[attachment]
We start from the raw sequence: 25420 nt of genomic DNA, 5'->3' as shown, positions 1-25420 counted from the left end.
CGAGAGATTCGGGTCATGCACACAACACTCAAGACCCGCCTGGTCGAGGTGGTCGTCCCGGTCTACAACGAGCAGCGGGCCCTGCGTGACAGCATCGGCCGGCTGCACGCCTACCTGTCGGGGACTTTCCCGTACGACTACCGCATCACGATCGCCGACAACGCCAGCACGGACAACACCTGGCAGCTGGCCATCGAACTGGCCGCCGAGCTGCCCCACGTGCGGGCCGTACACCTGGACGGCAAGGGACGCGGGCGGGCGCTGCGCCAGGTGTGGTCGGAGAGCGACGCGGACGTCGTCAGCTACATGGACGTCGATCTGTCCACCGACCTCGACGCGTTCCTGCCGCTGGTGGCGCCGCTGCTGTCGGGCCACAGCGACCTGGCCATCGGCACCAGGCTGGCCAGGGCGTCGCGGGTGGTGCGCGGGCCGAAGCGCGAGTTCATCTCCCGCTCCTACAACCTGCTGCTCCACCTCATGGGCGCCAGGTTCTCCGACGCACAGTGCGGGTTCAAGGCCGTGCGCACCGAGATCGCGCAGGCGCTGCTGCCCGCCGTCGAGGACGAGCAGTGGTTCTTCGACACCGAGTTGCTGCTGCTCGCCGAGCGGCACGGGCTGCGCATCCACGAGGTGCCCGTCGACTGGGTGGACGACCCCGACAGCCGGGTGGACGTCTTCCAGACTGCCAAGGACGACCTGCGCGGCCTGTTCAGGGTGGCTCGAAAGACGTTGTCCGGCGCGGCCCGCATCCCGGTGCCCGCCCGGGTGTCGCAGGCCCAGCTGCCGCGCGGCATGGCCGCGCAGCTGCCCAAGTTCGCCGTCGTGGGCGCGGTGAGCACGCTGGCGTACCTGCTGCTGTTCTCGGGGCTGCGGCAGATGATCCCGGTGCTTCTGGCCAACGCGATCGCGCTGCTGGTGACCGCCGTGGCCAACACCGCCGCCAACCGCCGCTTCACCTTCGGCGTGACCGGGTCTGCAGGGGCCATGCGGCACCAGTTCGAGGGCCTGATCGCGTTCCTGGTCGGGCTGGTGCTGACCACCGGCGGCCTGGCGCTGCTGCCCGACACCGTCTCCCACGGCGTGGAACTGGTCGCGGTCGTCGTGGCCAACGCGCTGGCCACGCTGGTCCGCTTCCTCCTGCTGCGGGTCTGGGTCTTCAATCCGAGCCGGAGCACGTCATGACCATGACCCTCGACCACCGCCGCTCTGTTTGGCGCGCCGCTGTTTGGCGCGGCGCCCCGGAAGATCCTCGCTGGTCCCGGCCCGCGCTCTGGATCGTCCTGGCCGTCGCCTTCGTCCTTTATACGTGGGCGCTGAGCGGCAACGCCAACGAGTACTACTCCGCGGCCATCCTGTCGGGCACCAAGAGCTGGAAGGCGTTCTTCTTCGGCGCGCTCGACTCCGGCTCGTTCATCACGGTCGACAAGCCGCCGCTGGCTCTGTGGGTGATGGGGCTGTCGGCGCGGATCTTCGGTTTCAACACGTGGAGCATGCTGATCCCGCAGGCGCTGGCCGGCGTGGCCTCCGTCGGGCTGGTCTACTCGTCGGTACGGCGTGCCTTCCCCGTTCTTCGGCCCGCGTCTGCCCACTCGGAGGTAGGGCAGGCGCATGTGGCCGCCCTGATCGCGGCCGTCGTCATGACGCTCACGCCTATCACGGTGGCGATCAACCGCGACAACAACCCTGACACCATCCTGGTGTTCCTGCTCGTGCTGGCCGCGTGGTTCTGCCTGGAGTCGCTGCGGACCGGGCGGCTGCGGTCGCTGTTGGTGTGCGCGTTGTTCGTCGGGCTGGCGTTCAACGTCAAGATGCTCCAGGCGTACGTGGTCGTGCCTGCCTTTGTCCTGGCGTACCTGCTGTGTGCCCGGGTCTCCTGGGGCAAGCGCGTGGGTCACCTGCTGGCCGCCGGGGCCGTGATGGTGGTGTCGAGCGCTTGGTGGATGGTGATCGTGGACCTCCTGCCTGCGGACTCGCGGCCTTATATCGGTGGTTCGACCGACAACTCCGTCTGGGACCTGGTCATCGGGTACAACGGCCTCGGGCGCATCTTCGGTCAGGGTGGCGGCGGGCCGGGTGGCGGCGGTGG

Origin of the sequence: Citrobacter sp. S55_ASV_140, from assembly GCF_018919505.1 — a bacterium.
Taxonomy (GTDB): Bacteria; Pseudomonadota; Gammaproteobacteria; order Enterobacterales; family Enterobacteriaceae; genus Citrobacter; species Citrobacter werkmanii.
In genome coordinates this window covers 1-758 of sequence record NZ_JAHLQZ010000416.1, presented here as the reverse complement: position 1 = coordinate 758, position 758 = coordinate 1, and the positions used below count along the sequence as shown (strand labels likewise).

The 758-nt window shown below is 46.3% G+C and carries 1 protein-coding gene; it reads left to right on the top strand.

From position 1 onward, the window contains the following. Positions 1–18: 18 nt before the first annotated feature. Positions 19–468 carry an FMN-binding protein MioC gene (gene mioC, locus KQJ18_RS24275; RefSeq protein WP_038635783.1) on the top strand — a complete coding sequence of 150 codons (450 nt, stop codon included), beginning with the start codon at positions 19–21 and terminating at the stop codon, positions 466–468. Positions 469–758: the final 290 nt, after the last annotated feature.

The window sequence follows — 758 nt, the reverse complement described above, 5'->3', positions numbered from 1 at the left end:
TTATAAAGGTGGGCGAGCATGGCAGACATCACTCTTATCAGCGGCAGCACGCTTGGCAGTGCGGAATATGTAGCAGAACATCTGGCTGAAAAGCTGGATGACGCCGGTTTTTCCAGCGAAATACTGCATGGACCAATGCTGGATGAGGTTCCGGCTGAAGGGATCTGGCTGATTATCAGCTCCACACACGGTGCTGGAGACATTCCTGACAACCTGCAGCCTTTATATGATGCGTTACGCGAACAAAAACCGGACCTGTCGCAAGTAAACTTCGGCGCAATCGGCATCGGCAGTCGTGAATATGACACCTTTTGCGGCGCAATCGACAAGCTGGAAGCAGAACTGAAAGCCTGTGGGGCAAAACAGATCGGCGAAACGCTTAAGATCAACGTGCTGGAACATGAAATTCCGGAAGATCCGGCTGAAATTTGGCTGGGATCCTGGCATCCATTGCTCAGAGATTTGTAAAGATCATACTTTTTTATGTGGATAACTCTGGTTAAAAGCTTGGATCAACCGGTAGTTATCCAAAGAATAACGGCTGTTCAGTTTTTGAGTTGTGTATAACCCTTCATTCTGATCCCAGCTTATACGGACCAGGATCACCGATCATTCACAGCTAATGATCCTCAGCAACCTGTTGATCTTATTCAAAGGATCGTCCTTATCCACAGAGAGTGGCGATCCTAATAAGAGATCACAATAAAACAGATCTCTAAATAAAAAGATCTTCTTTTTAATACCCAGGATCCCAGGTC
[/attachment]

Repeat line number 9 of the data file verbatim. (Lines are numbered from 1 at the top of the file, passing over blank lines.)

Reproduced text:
TTATAAAGGTGGGCGAGCATGGCAGACATCACTCTTATCAGCGGCAGCACGCTTGGCAGTGCGGAATATGTAGCAGAACATCTGGCTGAAAAGCTGGATGACGCCGGTTTTTCCAGCGAAATACTGCATGGACCAATGCTGGATGAGGTTCCGGCTGAAGGGATCTGGCTGATTATCAGCTCCACACACGGTGCTGGAGACATTCCTGACAACCTGCAGCCTTTATATGATGCGTTACGCGAACAAAAACCGGACCTGTCGCAAGTAAACTTCGGCGCAATCGGCATCGGCAGTCGTGAATATGACACCTTTTGCGGCGCAATCGACAAGCTGGAAGCAGAACTGAAAGCCTGTGGGGCAAAACAGATCGGCGAAACGCTTAAGATCAACGTGCTGGAACATGAAATTCCGGAAGATCCGGCTGAAATTTGGCTGGGATCCTGGCATCCATTGCTCAGAGATTTGTAAAGATCATACTTTTTTATGTGGATAACTCTGGTTAAAAGCTTGGATCAACCGGTAGTTATCCAAAGAATAACGGCTGTTCAGTTTTTGAGTTGTGTATAACCCTTCATTCTGATCCCAGCTTATACGGACCAGGATCACCGATCATTCACAGCTAATGATCCTCAGCAACCTGTTGATCTTATTCAAAGGATCGTCCTTATCCACAGAGAGTGGCGATCCTAATAAGAGATCACAATAAAACAGATCTCTAAATAAAAAGATCTTCTTTTTAATACCCAGGATCCCAGGTC